Here's his explanation (I made him re-explain for me to record it):

video
A giant grizzly bear (that I didn't have time to color in all the way) who he's fighting with his brother and dad in order to protect his baby brother in the tree is so much better than what I'd been thinking. It's what happens when we apply adult thinking and experiences to what we see little kids doing. Still probably a little more gory that is optimal, but more indicative of a healthy imagination than a Dexter-esque future. Save your worries for another day, mama. Simmer down.

Tuesday, October 7, 2014

Ladies Who Brunch

Last night, before leaving the house, I gave my kids a choice for dinner-one of them involved using a neglected loaf of french bread to make french toast. I had made a large crock o' soup for teacher conferences as part of the meal the PTA provided and also as dinner for a new mama. I love doing both of those things, and generally I just make enough that the same meal feeds my family as well. Last night the stars just didn't align so my poor little cobbler's children were shoeless. Feel very bad for them.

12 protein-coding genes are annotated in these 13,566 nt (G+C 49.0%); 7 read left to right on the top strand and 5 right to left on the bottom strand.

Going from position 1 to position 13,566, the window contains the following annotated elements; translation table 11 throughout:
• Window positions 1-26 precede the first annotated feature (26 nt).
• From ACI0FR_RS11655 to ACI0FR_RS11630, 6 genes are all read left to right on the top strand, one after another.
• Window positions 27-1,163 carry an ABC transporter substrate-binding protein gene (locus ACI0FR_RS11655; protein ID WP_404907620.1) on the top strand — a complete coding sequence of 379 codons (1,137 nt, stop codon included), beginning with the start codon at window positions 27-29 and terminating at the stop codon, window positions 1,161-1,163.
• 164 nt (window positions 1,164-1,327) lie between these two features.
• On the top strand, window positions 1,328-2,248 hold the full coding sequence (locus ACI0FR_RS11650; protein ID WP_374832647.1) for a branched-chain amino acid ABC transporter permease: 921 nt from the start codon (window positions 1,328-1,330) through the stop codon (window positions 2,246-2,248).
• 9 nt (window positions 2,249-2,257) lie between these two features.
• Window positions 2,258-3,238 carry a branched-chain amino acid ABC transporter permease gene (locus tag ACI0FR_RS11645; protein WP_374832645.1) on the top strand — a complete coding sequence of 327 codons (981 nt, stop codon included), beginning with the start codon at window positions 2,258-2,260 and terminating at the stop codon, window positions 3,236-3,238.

I got home from delivering dinner to find that J had already re-heated leftovers and the kids were just sitting down to dinner, hooray! Charlie was immediately incensed that I hadn't made the promised french toast so I blurted that we'd have it for breakfast the next morning before really thinking about the fact that I would never get my act together to make french toast on a school morning. Scrambled eggs and toast? Sure. French toast? Never gonna happen, way too high-maintenance.  Our Best Bites to the rescue; their Overnight Baked French Toast is so insanely good, and it takes almost no time the morning of because all of the prep is done the night before (hence the overnight in the title, in case you didn't catch that piece).